“Metaphysics cannot be defeated like an opinion can... Man, having become the rational animal, which today means the living being that works, can now only wander through the deserts of a devastated earth. And this might be a sign that metaphysics is manifesting itself to us directly from itself, and that the transcendence of metaphysics takes place as an acceptance of ‘being.’ Because work (see Ernst Jünger) today has risen to the metaphysical level as the unconditional objectification of all present things deploying their being in the will to will. If this is so, we must not think that we are outside of metaphysics simply because we foresee its end. Because metaphysics, even if transcended, does not disappear. It comes back in another form and retains its supremacy, like the distinction, still in force, that differentiates “being-there” from “being.”
— M. Heidegger, Essays and Conferences.
Though it has tried, Tiqqun’s critique has not left the terrain of philosophy. Far from examining general theoretical bases, all the questions it poses arise from a particular kind of thought, Heideggerian thought. Furthermore, it has made Heidegger’s message that “no change occurs without an escort first pointing the way” into its common currency, and decided to make itself the “escort” designated to carry out that mission. This dependence on Heidegger is the reason why Tiqqun makes no attempt to critique him, although they say he’s “shit”: “Critical Metaphysics is a general injunction to determine oneself based on the metaphysical character of the world; it comprises ... in the words of that old piece of shit Heidegger, “the Appropriation of metaphysics, the Appropriation of the forgetting of Being,” Tiqqun. None of the members of the magazine have asked themselves what the connection was between Heidegger’s philosophy / its ulterior development and the world into which his thought is deployed. All their critique is limited to his critique, the critique of western metaphysics. “Progress,” when it comes to Heidegger, consists simply in its being filled with the most diverse of determinations and in the affirmation of its transcendence through the action of human beings. To do this, the philosophical idea to be fulfilled must first be defined, and the logic of its fulfillment inscribed into the very heart of history itself, in a purely hegelian style.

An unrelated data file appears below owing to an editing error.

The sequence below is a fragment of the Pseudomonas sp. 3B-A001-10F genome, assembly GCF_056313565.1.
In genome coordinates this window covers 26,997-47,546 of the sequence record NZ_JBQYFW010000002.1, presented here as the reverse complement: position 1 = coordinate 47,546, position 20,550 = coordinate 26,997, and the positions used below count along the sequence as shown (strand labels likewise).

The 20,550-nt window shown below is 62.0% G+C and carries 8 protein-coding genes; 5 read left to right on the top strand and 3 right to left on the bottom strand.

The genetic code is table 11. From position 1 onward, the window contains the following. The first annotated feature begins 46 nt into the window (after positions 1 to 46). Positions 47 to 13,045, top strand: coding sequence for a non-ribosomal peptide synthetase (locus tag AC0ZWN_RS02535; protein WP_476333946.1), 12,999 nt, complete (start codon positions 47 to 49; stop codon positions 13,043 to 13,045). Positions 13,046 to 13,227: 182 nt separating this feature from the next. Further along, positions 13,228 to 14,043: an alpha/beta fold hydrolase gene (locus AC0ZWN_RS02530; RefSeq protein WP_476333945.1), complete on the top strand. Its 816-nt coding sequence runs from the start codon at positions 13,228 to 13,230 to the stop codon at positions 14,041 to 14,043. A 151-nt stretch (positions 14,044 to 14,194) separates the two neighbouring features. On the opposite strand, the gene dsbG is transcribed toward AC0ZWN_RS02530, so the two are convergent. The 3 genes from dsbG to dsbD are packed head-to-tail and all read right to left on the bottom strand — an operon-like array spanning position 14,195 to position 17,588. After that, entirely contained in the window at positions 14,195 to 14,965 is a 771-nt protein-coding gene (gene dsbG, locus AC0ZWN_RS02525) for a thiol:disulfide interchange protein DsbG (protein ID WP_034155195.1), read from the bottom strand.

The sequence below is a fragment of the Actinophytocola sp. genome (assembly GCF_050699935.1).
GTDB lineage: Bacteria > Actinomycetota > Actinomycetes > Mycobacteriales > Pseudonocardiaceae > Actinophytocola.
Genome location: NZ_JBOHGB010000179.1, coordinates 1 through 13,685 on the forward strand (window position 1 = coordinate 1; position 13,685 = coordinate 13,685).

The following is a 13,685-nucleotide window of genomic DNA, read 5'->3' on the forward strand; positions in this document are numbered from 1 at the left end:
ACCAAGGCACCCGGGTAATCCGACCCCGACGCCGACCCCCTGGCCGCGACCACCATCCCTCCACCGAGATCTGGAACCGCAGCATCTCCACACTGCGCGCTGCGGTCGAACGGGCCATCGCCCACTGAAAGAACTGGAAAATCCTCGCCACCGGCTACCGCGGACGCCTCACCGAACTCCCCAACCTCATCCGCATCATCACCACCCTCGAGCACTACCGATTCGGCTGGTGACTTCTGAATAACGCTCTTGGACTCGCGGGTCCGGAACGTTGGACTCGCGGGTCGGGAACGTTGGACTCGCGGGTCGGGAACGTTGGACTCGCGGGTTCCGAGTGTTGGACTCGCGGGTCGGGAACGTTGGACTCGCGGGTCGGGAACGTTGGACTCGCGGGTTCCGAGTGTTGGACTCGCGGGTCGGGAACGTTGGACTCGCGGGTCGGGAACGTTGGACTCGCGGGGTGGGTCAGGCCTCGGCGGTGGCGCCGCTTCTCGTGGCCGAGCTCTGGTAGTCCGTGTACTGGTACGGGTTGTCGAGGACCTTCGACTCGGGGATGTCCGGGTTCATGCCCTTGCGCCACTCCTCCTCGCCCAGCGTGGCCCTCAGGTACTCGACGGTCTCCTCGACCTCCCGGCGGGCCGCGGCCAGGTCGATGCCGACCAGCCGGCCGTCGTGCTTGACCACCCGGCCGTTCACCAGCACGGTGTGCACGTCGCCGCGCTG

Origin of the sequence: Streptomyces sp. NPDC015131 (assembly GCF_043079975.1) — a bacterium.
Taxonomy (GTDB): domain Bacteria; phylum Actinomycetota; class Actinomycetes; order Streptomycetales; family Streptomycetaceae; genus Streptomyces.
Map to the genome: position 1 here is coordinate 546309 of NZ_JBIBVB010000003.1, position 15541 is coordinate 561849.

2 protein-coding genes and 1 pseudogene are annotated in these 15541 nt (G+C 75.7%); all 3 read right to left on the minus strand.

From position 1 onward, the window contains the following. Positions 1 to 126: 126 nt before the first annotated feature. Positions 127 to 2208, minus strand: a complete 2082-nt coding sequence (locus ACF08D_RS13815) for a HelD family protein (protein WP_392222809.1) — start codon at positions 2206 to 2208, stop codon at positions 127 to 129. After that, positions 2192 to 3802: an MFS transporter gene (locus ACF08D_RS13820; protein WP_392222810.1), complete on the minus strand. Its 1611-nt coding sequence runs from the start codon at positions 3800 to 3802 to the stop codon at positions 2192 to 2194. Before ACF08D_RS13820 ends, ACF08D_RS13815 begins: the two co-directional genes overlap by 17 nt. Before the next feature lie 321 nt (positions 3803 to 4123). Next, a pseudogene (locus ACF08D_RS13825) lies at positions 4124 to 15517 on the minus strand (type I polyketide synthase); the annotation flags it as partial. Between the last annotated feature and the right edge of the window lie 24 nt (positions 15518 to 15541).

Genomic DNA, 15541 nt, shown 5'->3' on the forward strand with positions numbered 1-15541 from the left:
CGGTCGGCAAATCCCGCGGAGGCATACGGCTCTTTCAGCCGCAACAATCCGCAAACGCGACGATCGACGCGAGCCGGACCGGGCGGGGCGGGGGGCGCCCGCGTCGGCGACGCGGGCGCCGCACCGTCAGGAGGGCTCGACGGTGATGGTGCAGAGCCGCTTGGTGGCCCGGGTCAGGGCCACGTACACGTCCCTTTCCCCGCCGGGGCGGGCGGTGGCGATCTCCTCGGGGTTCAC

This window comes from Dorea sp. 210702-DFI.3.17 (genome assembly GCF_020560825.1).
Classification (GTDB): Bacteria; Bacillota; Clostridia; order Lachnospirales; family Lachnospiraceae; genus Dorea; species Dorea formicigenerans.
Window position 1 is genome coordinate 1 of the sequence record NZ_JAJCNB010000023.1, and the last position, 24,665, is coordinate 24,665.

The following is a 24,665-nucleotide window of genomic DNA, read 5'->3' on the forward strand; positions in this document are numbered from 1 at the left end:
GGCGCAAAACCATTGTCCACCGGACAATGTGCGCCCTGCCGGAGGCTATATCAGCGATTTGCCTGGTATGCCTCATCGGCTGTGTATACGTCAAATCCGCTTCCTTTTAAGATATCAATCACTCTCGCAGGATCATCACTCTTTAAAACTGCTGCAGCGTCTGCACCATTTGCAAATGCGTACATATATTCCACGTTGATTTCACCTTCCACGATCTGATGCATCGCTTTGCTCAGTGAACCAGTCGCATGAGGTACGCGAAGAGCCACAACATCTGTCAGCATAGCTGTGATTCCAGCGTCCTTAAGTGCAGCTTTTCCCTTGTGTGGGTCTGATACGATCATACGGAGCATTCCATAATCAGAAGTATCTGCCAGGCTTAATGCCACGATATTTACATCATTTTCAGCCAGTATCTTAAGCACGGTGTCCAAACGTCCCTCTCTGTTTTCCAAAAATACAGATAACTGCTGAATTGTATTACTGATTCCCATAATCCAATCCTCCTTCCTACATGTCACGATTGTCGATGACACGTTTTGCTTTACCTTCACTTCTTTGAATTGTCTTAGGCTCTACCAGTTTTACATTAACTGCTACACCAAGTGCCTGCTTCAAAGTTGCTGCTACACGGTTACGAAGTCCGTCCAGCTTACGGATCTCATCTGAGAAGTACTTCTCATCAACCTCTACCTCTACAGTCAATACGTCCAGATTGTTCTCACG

What would such a tour de force consist of? It’s a question, first of all, of subordinating all the supposedly dominant interpretations to western metaphysics. From science to technology, from economics to politics, all the dominant relationships are proclaimed as metaphysical. Having put everything under the blade of their critique, and proclaimed that each and every thing is metaphysical, the members of Tiqqun marvel at their discovery: that metaphysics is not just everywhere, it is also the Achilles heel of domination. It becomes, in a way, an interpretation that gives its own form to societies, and has dominated western history over the course of five centuries through the development of its successive determinations. So, in the end it shows itself as the principle behind an explanation of what society’s becoming. Secondly, in order to mask the history of “being” under its purely speculative dimension, its movement is incarnated in different historical periods, the dialectical process of which ensures that metaphysics will return to itself, and be reclaimed. Like it does according to Heidegger, the whole of the movement of history remains subordinate to the history of “being” which it draws its principles from. The transcendence of metaphysics through its realization is the development by which all reality must be ruled. Social and political history thus become the incarnation of a formal, mechanical movement, the purely logical formula of a dialectical movement whose framework is given as follows in Tiqqun magazine:
1. Since the world is always participating in the metaphysical interpretation that comprises it, the truth of commodity society shows itself, in spite of all appearances, in its metaphysical essence, rather than in its economic or technical essence: “There’s no commodity world, there’s just a commodity perspective on the world.” (Tiqqun) More precisely, the essence of commodity domination is the negation of metaphysics, or further, a metaphysics of negation. The spectacle, which is domination’s present form, is the final figure of western metaphysics, and in two ways. On the one hand, in the spectacle, domination extends over all the spheres of meaning, and in particular to everything that goes beyond strict material production. On the other, what commodity society was in its essence (either one specific metaphysics or the negation of all metaphysics) finally shows itself visibly: “in the spectacle, the metaphysical character of what exists is seen as a central and obvious fact: in it, the world has visibly become a particular metaphysics.” (Tiqqun)